What happens when an entire city department is trained to innovate?
When the Miami Innovation Academy launched a couple of years ago with the aim of teaching city hall workers how to cut waste and inefficiency from their everyday work, Annie Perez went all in. The city’s procurement chief sent her entire department, all 19 employees, through the three-day program.
Today, that training is paying off as Perez’s newly energized teams are fired up about streamlining the procurement process. Through a series of innovations big and small, they’ve chopped days and weeks out of the time it takes Miami to buy things, making it easier for vendors to get paid on time and bringing unprecedented transparency to the city’s contracting.
Bloomberg Cities caught up with Perez last week to hear about how her department is applying what they learned in the innovation training, which is modeled on Denver’s Peak Academy.
Readers interested in learning more can sign up for a virtual conference session on October 22 featuring Perez and Mike Sarasti, a co-founder of the Miami Innovation Academy.
What was your experience like with the Miami Innovation Academy?
We sent a few people to the first session, and I went to the third one. I was completely blown away and could see, right away, that what they were teaching was something that could benefit my department.
When they taught us about process mapping, for example, they split us up into teams and tasked us with mapping out the Planning Department’s process for tree permits. And because there were so many different departments at the table, we were able to look at their process as outsiders and identify the waste and come up with a really good plan.
After the class, I came back to the office and decided that I wanted every single person from my department trained. I can’t do this by myself. They need to be engaged and excited about streamlining our processes and solving some of our own issues.
And how did they respond?
They’re excited about innovating. It’s generated a sense of camaraderie, and people who were shy and didn’t speak up are now speaking up. Previously, some employees might have hesitated to bring forward an idea because they worried someone might laugh at it. What we’ve observed is that people are no longer scared to bring an idea forward.
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The whole mentality behind Miami Innovation Academy is that no question is stupid and no answer is wrong. That’s a great message. People are excited because they’re seeing that their ideas aren’t going by the wayside, that we’re taking action on them.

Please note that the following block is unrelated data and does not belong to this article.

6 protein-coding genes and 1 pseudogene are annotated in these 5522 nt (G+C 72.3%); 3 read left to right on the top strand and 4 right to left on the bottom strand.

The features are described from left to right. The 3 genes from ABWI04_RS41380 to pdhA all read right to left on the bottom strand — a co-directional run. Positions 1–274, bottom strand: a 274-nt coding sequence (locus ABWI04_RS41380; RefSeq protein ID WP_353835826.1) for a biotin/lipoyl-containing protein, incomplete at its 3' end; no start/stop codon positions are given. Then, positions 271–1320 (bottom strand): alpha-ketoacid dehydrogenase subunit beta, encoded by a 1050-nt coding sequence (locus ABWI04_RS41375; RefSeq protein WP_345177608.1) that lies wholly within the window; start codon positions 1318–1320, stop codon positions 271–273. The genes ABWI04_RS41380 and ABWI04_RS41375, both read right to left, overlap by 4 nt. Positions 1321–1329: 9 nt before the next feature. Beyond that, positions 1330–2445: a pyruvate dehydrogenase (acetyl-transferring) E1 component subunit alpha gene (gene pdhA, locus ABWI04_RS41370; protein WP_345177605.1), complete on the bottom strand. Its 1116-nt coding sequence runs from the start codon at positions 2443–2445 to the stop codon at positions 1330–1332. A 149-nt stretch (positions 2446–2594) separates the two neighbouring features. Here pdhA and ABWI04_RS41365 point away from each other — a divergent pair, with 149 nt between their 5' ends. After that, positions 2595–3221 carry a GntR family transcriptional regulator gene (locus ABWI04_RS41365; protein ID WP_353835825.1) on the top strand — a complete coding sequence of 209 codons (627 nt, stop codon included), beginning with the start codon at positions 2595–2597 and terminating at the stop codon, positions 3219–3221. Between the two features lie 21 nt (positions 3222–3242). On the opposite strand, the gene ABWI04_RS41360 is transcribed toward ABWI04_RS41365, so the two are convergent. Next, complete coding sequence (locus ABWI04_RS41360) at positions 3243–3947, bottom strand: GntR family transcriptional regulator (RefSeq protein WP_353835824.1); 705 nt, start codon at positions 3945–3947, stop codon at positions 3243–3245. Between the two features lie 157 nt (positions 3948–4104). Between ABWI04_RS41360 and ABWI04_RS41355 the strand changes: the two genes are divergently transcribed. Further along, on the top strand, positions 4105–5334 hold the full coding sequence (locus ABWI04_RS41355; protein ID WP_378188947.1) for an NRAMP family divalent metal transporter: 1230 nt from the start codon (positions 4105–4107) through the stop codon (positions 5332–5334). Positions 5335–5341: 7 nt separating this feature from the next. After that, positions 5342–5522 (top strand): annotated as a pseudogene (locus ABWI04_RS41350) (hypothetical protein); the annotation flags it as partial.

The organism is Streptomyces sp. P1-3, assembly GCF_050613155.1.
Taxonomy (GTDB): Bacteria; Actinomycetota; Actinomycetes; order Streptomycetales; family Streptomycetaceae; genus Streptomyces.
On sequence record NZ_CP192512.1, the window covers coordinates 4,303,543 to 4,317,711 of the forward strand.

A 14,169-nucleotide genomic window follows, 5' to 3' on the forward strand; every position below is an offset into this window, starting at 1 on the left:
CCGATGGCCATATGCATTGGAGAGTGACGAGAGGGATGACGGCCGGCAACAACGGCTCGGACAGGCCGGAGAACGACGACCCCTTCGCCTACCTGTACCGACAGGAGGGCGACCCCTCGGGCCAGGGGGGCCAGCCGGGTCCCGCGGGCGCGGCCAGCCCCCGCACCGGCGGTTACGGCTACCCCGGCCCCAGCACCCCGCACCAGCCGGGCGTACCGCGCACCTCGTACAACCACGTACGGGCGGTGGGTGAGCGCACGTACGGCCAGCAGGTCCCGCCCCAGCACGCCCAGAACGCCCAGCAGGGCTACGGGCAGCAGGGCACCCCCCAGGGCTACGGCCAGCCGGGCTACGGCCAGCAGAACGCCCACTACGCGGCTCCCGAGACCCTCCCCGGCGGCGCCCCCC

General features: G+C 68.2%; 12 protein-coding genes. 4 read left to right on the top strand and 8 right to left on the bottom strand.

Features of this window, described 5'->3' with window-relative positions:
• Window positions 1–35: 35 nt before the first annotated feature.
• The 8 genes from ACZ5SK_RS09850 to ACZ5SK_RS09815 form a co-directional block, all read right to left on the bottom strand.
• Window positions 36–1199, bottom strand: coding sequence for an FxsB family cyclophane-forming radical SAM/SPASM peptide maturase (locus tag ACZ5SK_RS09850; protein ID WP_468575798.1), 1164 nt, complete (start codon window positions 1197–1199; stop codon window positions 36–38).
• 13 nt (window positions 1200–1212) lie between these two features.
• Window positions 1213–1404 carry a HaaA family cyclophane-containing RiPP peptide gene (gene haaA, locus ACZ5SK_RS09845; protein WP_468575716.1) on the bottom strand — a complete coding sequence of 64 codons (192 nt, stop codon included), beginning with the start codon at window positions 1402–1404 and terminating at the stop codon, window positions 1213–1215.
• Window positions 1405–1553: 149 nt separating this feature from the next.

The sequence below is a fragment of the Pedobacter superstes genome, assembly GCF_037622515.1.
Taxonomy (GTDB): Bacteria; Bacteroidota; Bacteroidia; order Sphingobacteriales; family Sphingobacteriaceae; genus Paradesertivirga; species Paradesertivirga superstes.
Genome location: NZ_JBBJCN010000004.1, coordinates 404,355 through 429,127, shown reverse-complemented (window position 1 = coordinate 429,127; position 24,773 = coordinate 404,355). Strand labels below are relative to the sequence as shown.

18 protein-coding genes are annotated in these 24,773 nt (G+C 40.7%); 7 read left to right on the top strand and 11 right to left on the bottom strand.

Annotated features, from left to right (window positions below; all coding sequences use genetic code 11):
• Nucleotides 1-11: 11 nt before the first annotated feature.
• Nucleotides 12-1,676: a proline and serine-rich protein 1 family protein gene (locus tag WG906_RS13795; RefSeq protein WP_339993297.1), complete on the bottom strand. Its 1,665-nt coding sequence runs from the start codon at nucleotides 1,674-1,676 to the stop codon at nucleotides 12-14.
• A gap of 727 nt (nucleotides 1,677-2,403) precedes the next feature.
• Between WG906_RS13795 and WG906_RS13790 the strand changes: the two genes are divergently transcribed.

What are some of the ideas and innovations that are percolating up now?
One of the first things we did was look at our procurement process for architecture and engineering services. Although we follow a very strict Florida statute when it comes to these procurements, we felt there were things we could do to streamline the process. So we process-mapped it and, just as we did in the Miami Innovation Academy, included a few outsiders in the exercise. That helped us do a few things right off the bat.
For example, we reduced the forms required as part of the due-diligence process by 40 percent — from 20 forms to 12. We also eliminated something called “cures” — that’s where if you submitted a proposal that’s missing something, we’d send you a letter asking you to fix it. It was adding up to 30 days in our process, and it’s not a best practice in the procurement world. So we eliminated it. That has reduced our process significantly.
We also changed the way we train our liaisons in other departments, who are always changing. It used to be that every new liaison needed to come over to our office and sit with the contracting officer to be trained. It took a lot of time. Now, we’re conducting these training sessions over Skype and, soon, we’ll be taking this overhaul even further by producing Internet videos that help answer any follow-up questions liaisons might have.